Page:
Living the Dream

“Let us hear the conclusion of the whole matter: Fear God, and keep his commandments: for this is the whole duty of man. For God shall bring every work into judgment, with every secret thing, whether it be good, or whether it be evil.” – Ecclesiastes 12:13-14

Human experience is tangled in a weave of irony and contradiction.  As much as the triumph of human stories symbolic of a “rags to riches” akin to Cinderella abound, there are equally a good accounting of those who pursued plenty yet ended up in poverty; those who vied for victory yet experienced vanquish; and those who longed for love yet endured loathing.

The recent debacle surrounding the Panama Papers (exposition of a supposedly clandestine, illegal network of foreign, tax-sheltered investments) engulfed the world in a firestorm of controversy and confusion.  While investigations continue to probe into the validity of the information that leaked out into an already suspecting society, this fiasco exposes yet again man’s penchant for malicious avarice and propensity for material abundance.

It is within this human predilection to satisfy himself with worldly pursuits that Solomon sets out with his own personal examination and exploration as expressed in the book of Ecclesiastes.  In tackling the various dimensions of personal pleasure, Solomon, the epitome of the earthly man who experiences it all, winds up with a heavenly revelation he articulates in the last two verses of the book:

“Let us hear the conclusion of the whole matter: Fear God, and keep his commandments: for this is the whole duty of man. For God shall bring every work into judgment, with every secret thing, whether it be good, or whether it be evil.” – Ecclesiastes 12:13-14

When Solomon assumed the throne after the death of his father, David, he presented a humble petition to the Lord to equip him with the wisdom necessary to bring divine discernment in his leadership of the nation of Israel as his prayer constitutes in 1 Kings 3:9:

“Give therefore thy servant an understanding heart to judge thy people, that I may discern between good and bad: for who is able to judge this thy so great a people? “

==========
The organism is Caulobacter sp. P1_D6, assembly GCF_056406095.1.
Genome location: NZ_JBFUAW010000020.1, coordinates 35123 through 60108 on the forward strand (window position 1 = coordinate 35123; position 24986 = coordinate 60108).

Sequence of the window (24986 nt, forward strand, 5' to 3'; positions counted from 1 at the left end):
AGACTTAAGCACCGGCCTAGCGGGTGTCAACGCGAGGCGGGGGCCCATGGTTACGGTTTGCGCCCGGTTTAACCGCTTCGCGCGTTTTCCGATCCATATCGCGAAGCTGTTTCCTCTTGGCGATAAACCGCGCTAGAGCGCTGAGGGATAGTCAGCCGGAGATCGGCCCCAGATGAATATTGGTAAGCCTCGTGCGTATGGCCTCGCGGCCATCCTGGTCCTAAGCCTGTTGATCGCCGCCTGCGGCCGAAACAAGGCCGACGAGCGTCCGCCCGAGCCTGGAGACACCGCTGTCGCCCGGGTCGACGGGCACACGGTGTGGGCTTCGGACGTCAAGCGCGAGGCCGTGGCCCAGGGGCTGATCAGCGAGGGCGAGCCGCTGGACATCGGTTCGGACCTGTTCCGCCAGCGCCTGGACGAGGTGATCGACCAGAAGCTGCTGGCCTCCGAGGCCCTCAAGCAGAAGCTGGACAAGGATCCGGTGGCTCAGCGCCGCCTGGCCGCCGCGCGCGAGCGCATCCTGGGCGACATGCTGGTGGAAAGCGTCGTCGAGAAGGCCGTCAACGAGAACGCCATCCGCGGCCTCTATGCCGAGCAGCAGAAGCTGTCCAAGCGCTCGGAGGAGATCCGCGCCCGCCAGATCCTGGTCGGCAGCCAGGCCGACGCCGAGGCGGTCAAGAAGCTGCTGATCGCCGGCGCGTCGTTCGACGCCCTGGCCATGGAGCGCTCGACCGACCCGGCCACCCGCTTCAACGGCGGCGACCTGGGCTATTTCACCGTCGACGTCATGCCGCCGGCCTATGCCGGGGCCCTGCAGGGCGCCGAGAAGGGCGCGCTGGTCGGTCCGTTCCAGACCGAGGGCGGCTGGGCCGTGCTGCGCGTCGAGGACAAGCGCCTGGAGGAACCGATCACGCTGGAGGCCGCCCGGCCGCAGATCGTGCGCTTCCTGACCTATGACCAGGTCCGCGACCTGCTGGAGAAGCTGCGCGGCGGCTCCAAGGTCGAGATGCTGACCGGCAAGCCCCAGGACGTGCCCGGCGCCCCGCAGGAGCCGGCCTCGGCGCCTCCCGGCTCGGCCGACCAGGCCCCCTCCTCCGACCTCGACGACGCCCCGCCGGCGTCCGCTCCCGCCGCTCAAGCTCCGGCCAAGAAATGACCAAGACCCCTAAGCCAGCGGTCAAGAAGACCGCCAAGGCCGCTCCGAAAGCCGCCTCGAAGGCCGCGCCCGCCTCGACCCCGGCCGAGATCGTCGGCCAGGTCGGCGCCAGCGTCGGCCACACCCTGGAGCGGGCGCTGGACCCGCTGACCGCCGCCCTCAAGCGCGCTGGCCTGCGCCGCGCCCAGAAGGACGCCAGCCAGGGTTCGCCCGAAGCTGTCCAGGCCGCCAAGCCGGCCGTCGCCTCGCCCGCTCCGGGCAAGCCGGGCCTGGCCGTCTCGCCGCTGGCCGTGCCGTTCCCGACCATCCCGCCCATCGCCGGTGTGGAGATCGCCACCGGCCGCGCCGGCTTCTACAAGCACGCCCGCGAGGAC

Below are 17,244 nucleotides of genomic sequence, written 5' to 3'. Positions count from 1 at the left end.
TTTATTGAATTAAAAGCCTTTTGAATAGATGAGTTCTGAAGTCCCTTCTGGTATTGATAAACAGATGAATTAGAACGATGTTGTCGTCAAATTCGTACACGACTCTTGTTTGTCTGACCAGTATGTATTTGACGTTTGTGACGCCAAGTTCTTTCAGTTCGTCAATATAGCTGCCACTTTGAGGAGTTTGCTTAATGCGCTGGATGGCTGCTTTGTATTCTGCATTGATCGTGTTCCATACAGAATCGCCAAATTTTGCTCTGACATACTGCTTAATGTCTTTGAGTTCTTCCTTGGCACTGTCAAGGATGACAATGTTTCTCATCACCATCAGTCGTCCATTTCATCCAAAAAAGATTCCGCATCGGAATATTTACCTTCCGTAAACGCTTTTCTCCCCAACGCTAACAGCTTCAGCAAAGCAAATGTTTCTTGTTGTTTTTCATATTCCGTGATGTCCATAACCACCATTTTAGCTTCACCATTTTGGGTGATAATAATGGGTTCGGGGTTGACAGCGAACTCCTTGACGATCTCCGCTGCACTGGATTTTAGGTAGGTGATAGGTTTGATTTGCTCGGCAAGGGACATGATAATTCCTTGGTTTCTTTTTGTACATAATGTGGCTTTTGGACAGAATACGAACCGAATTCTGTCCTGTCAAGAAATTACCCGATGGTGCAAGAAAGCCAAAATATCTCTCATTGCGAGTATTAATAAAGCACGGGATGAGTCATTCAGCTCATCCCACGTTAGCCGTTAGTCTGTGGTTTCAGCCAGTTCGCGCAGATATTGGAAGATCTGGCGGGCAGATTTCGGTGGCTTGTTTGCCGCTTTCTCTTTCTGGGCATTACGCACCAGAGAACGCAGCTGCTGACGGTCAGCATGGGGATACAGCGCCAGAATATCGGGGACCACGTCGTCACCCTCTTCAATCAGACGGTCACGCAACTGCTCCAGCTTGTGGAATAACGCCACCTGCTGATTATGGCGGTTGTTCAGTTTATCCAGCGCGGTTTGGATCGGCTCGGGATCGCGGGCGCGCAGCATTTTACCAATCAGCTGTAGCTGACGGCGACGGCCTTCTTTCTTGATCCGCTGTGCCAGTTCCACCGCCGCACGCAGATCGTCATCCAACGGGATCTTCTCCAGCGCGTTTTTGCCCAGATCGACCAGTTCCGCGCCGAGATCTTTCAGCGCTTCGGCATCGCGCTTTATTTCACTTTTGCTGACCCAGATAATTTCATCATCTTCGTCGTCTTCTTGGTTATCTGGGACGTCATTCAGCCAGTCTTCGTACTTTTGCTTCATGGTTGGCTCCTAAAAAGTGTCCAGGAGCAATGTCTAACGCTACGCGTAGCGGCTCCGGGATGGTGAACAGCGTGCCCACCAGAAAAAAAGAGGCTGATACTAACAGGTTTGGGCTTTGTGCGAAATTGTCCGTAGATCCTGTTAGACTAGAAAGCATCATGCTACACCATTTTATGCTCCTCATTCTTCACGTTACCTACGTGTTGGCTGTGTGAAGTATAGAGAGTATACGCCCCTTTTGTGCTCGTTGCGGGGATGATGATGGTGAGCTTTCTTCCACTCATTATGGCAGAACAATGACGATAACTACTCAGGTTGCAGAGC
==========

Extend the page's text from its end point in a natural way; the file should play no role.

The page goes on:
God was pleased with this prayer and even more pleased to grant such a noble request in His immediate response to Solomon as spoken to in 1 Kings 3:10-13:

“And the speech pleased the Lord, that Solomon had asked this thing.  And God said unto him, Because thou hast asked this thing, and hast not asked for thyself long life; neither hast asked riches for thyself, nor hast asked the life of thine enemies; but hast asked for thyself understanding to discern judgment; behold, I have done according to thy words: lo, I have given thee a wise and an understanding heart; so that there was none like thee before thee, neither after thee shall any arise like unto thee.  And I have also given thee that which thou hast not asked, both riches, and honour: so that there shall not be any among the kings like unto thee all thy days.”

The Lord emphasized His delight in that Solomon did not set his heart in the hankering for health (“hast not asked for thyself long life”), or want of wealth (“neither hast asked riches for thyself”), nor expunge his enemies (“nor hast asked the life of thine enemies”).  Moreover, God’s extreme pleasure in Solomon’s prayer resulted in the provision of those things that he did not desire (well, at least in the beginning of his reign) – treasure and tribute.

Yet, while Solomon’s inaugurates his kingship with a deep aspiration for godly wisdom, eventually his inner man takes over and moves him towards the dangerous appetite for women and the allure of wealth.  Although he concludes his research into the vanity of life in a righteous disposition, the personal pursuits he engages in great detail in Ecclesiastes paints the picture of how even the wisest among us can be entrapped in the vicious cycle of seeking satisfaction in the empty promises of a purely tellurian ambition.

It’ll be more wise to ask before it’s too late, “Who’s dream are you living?  What are you living for?”  Solomon, one of the wealthiest and wisest who ever lived, concluded that nothing beats living the dream that leads to eternal security.  Are you living that dream today?

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